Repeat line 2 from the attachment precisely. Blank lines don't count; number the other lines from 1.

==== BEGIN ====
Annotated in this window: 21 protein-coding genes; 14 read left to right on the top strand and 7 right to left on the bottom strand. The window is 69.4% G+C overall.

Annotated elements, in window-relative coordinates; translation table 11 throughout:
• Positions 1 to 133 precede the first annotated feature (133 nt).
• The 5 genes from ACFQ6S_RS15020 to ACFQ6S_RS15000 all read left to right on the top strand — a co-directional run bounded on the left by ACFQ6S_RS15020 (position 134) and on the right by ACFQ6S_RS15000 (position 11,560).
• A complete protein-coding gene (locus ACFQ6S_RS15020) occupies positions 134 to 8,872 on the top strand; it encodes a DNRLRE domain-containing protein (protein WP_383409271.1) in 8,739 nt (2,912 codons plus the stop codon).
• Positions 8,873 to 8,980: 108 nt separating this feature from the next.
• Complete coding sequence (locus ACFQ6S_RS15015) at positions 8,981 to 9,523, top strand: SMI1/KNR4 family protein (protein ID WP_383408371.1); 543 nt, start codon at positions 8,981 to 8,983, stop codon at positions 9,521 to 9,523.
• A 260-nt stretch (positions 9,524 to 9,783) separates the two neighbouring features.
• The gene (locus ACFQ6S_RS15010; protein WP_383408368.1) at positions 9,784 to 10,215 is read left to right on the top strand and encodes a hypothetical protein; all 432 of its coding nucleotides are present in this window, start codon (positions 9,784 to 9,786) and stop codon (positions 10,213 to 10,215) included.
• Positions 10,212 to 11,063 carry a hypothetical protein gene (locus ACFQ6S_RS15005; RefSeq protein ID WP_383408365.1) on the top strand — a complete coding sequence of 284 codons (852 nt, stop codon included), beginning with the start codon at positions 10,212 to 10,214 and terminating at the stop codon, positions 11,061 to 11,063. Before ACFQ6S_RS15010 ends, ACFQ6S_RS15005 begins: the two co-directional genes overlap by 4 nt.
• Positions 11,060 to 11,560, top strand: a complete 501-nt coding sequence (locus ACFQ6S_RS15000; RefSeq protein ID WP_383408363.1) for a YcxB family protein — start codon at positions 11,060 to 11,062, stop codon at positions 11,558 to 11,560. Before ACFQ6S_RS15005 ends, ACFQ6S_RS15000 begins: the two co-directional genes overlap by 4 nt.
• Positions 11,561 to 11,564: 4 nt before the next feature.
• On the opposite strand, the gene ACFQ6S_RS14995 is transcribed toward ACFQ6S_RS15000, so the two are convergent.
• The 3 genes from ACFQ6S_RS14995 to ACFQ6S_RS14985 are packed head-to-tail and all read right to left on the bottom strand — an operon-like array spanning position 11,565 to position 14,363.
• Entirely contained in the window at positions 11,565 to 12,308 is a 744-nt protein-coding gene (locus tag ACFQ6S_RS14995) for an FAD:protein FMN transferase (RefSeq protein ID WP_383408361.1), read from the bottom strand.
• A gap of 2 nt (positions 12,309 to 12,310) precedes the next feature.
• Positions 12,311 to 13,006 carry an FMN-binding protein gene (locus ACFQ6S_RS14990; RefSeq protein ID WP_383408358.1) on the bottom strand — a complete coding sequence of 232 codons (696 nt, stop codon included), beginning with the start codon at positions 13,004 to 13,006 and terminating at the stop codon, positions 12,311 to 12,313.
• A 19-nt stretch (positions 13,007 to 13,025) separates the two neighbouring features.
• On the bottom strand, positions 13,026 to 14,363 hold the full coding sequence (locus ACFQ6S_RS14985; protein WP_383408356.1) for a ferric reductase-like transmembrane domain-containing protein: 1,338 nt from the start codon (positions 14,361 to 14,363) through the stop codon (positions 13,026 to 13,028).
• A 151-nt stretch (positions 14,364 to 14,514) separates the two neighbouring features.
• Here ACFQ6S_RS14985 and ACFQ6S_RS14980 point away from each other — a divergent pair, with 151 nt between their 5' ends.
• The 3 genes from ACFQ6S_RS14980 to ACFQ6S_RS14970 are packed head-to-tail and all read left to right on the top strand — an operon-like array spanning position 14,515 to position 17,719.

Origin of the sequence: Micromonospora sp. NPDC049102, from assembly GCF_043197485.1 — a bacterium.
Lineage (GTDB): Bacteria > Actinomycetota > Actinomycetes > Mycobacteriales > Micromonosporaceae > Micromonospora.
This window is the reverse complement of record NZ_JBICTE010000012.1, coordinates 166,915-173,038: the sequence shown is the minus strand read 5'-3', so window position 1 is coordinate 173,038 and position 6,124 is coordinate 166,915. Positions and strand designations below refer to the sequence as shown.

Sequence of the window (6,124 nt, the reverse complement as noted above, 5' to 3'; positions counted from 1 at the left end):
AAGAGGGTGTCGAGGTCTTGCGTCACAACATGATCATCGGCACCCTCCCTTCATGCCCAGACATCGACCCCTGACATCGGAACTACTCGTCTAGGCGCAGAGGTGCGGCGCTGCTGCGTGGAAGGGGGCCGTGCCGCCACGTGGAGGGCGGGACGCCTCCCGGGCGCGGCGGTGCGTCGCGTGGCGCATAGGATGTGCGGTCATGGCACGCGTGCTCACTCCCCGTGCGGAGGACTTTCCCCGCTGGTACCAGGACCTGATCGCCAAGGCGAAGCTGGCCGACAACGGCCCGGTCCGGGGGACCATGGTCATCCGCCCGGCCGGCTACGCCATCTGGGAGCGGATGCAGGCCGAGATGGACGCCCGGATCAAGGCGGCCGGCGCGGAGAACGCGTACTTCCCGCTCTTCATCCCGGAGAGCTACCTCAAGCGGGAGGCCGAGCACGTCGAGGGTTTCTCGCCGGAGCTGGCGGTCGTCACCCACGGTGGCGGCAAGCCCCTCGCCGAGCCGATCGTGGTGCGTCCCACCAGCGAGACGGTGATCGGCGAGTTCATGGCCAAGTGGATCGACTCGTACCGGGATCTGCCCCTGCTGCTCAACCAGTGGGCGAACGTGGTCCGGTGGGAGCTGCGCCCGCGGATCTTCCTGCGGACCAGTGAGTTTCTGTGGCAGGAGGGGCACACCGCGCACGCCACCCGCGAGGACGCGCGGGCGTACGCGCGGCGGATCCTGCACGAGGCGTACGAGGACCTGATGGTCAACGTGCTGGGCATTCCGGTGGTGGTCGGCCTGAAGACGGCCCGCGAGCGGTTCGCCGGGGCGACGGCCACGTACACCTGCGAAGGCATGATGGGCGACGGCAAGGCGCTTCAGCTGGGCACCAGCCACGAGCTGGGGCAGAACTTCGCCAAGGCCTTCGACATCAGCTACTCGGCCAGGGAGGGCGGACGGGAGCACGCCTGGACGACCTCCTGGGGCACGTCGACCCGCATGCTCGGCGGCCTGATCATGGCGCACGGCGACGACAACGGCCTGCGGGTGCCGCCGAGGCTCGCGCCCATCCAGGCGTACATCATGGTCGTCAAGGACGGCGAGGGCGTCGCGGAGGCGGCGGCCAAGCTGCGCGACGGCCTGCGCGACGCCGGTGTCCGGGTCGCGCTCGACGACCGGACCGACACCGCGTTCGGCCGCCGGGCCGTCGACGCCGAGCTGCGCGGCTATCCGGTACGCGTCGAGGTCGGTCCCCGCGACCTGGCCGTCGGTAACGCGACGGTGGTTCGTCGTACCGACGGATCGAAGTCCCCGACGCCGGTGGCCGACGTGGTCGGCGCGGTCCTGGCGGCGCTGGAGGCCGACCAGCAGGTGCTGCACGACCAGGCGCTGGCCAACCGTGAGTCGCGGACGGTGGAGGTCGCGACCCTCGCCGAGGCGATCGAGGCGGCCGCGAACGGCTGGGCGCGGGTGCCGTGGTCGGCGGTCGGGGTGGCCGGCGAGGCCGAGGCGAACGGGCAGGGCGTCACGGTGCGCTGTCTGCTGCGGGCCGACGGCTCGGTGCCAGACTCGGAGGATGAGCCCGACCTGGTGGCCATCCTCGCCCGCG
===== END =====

Annotated elements, in window-relative coordinates; translation table 11 throughout: